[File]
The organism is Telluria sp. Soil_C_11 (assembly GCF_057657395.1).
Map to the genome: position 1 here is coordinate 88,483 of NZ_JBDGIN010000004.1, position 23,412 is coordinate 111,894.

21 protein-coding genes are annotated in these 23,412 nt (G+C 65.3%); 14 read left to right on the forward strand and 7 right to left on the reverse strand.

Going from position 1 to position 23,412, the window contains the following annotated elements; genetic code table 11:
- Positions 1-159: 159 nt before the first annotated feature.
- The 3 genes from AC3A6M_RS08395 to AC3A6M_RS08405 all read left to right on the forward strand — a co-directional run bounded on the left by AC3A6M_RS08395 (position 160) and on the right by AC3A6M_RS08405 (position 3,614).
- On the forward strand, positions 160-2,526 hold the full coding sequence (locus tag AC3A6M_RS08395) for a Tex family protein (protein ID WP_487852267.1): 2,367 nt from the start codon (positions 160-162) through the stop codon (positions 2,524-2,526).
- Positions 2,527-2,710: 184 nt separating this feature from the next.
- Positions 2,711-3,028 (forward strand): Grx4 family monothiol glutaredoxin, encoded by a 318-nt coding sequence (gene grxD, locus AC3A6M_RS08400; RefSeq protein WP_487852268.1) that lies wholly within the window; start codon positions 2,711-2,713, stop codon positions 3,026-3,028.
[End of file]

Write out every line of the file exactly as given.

The organism is Telluria sp. Soil_C_11 (assembly GCF_057657395.1).
Map to the genome: position 1 here is coordinate 88,483 of NZ_JBDGIN010000004.1, position 23,412 is coordinate 111,894.

21 protein-coding genes are annotated in these 23,412 nt (G+C 65.3%); 14 read left to right on the forward strand and 7 right to left on the reverse strand.

Going from position 1 to position 23,412, the window contains the following annotated elements; genetic code table 11:
- Positions 1-159: 159 nt before the first annotated feature.
- The 3 genes from AC3A6M_RS08395 to AC3A6M_RS08405 all read left to right on the forward strand — a co-directional run bounded on the left by AC3A6M_RS08395 (position 160) and on the right by AC3A6M_RS08405 (position 3,614).
- On the forward strand, positions 160-2,526 hold the full coding sequence (locus tag AC3A6M_RS08395) for a Tex family protein (protein ID WP_487852267.1): 2,367 nt from the start codon (positions 160-162) through the stop codon (positions 2,524-2,526).
- Positions 2,527-2,710: 184 nt separating this feature from the next.
- Positions 2,711-3,028 (forward strand): Grx4 family monothiol glutaredoxin, encoded by a 318-nt coding sequence (gene grxD, locus AC3A6M_RS08400; RefSeq protein WP_487852268.1) that lies wholly within the window; start codon positions 2,711-2,713, stop codon positions 3,026-3,028.